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It's not easy to tame a wildfire

 

Last updated 6/6/2007 at Noon



Every time you see the distinctive yellowish-brown smoke of a wildland fire I’d like you to envision a homeowner standing on his roof with a garden hose. Sure enough, when the news comes on, there he is protecting his property. Brave. Proud. Makes you want to be just like him! Well, if you have a garden hose attitude, this article is for you!

Someone recently told me they truly believed that even with 40 mph winds they could protect a very large building with garden hoses because it was out in the open and there weren’t many trees nearby. The fact is, however, that standing on the roof of a house with a garden hose in hand in those conditions is a useless effort.

It is very, very dry in North County this year. Wildland fire danger is extraordinarily high, and every single person needs to be exceptionally cautious. Every property owner needs to get out immediately and remove the weeds and brush and anything else that might torch their house. Eliminate the fire hazards as soon as possible.

Very few people understand the behavior of fire and even fewer are prepared to cope with a wall of flames roaring through their neighborhood. The ferocity and magnitude of a windswept wildfire with 1,500-degree temperatures racing through “light grass” or “heavy fuel” is devastating and often deadly. It tests the preparedness of homeowners and the skills of all firefighters.

The North County Fire Protection District (NCFPD), headed by Chief Bill Metcalf, is superbly managed and staffed by a group of professional firefighters who know their way around the fire business and who are highly competent by any standard.

The success of firefighters in mitigating the danger depends in large part on good training, good equipment and skilled leadership. Aggressive attempts to extinguish the fire are essential. Dependable, up-to-the-minute reports on the fire and its behavior are imperative and totally reliable communications are an absolute must. The NCFPD is up to speed in all of these areas and as new technology becomes available it is adopted quickly. You can be proud of your fire department!

Another absolutely essential ingredient is the preparation that a community, neighborhood or individual homeowner takes to reduce the exposure to fire damage. Clear out the thicket, cut down trees and cut off overhanging branches. Replacing a wood shingled roof is a good idea. Trim trees so a fire engine can make it up the driveway and be able to turn around.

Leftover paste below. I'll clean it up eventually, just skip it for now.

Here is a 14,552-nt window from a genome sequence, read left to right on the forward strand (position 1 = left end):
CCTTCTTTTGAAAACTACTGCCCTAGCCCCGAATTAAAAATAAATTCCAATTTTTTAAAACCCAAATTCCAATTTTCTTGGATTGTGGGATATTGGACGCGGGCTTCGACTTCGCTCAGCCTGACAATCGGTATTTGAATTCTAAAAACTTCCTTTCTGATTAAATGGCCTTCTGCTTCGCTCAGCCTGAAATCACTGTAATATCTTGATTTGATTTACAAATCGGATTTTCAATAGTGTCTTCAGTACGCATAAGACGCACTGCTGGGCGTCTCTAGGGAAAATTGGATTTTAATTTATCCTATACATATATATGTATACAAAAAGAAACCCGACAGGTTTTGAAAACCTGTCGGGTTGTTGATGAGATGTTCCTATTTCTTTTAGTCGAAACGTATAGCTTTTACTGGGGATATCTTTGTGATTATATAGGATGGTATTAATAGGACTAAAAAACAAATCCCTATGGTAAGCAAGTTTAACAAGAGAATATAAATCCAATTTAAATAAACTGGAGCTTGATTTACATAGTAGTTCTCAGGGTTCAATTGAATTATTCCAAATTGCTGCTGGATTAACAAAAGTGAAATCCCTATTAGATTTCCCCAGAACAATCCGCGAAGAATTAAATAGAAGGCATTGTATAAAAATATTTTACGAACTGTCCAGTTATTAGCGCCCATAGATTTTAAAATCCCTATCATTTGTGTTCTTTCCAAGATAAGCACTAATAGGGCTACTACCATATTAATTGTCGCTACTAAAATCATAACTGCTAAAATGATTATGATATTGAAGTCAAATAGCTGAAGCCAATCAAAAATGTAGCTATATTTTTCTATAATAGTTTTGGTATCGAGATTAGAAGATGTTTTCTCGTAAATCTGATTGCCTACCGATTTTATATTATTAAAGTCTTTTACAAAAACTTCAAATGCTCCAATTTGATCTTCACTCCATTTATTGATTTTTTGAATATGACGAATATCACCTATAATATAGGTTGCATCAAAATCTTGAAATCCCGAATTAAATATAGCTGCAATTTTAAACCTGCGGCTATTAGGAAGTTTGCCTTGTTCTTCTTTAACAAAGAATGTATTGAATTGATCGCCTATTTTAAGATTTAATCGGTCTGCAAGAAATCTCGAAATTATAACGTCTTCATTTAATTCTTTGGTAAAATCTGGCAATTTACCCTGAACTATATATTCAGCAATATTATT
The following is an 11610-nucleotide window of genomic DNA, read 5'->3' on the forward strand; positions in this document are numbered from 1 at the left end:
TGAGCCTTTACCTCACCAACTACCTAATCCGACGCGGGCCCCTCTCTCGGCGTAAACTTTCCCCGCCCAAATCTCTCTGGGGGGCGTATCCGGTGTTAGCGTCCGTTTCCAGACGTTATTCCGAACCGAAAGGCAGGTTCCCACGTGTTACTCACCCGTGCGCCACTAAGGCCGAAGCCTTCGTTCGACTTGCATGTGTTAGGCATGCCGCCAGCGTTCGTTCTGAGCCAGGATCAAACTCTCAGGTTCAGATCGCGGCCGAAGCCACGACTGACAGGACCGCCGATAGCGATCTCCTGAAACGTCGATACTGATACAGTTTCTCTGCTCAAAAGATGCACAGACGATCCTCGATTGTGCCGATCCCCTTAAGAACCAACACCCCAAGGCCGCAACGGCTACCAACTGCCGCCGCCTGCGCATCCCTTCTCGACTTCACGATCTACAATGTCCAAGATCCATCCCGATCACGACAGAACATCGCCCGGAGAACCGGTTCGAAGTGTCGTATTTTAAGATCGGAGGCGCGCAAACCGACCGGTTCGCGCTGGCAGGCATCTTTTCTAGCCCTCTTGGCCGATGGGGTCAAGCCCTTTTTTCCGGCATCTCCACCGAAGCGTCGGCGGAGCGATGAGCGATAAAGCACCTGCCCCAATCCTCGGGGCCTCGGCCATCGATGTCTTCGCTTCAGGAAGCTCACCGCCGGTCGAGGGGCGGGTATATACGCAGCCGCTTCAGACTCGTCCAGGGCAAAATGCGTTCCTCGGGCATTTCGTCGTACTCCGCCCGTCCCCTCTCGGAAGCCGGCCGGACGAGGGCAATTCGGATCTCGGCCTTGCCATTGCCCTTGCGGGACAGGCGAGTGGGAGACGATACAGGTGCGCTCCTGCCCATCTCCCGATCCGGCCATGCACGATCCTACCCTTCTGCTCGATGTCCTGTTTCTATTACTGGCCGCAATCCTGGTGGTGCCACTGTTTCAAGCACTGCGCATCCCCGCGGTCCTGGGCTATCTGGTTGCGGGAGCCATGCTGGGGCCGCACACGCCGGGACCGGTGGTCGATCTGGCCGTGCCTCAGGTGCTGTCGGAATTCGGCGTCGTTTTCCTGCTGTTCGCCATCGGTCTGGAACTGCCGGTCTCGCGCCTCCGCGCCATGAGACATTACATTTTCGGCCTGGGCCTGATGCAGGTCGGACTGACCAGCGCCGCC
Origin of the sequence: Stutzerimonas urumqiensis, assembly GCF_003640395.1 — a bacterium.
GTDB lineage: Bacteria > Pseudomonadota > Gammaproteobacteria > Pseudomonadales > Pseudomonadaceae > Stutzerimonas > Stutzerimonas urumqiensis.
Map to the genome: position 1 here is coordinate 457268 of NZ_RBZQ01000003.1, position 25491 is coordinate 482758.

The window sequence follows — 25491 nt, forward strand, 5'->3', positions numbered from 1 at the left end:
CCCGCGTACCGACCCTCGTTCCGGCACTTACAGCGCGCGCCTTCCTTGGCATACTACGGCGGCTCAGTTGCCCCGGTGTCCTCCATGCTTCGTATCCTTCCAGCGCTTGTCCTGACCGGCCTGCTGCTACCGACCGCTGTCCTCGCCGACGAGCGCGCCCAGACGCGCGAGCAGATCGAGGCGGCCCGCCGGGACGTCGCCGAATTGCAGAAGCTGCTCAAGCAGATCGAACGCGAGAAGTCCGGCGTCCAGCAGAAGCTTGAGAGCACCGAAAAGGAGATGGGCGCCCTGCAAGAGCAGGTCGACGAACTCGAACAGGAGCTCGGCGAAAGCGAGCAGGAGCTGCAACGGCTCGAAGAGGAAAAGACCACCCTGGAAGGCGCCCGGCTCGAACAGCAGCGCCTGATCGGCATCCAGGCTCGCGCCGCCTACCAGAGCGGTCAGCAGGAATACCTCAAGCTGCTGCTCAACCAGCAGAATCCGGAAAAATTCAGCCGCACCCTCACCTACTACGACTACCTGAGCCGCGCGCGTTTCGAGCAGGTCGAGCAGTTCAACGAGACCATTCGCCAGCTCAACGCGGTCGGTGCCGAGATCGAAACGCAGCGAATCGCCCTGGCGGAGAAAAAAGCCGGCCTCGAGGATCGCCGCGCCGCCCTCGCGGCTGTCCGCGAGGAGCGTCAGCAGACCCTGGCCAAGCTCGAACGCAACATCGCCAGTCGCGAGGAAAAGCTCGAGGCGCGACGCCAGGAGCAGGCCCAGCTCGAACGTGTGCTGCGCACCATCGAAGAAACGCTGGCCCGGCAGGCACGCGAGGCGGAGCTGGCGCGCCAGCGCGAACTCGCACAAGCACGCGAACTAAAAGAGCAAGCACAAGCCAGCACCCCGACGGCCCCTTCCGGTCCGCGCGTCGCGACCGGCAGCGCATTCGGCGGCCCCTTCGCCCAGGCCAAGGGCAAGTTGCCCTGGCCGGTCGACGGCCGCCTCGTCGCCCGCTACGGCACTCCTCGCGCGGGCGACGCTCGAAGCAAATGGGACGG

Dozens of hours of hard labor were spent clearing a 125-foot buffer zone around my own house to minimize the effects of a wildfire passing through my part of Fallbrook. But am I sufficiently protected? Let’s put it this way: I no longer have a jungle of junk trees and vines growing within 50 feet of my house and I qualify for fire insurance. I think I have minimized my exposure, but if a 40 mile-per-hour Santa Ana wind pushed a wildfire through the south part of town I would still want a lot of fire engines on my street!

The Fallbrook Fire Safe Council has published a wonderful pamphlet entitled “Fallbrook isn’t fireproof – let’s make it Firesafe.” Every resident should read it. You can get a copy by calling them at (760) 728-1100 or going to their Web site, http://www.fallbrookfiresafecouncil.org.

I urge every resident to take a critical look at their property and get rid of the clutter that would make fuel for a fire. Making your house fire-safe should be very high on your list of things to do starting this week!

The author, Ken Munson, was a volunteer fire captain for 19 years with the Orange County Fire Authority and served a term as chairman of the California State Firefighters’ Association Committee for Volunteers. He retired in 1997. He moved to Fallbrook just after the Gavilan Fire and is currently a member of the Board of Directors of the North County Fire Protection District. He writes as a private citizen.

 

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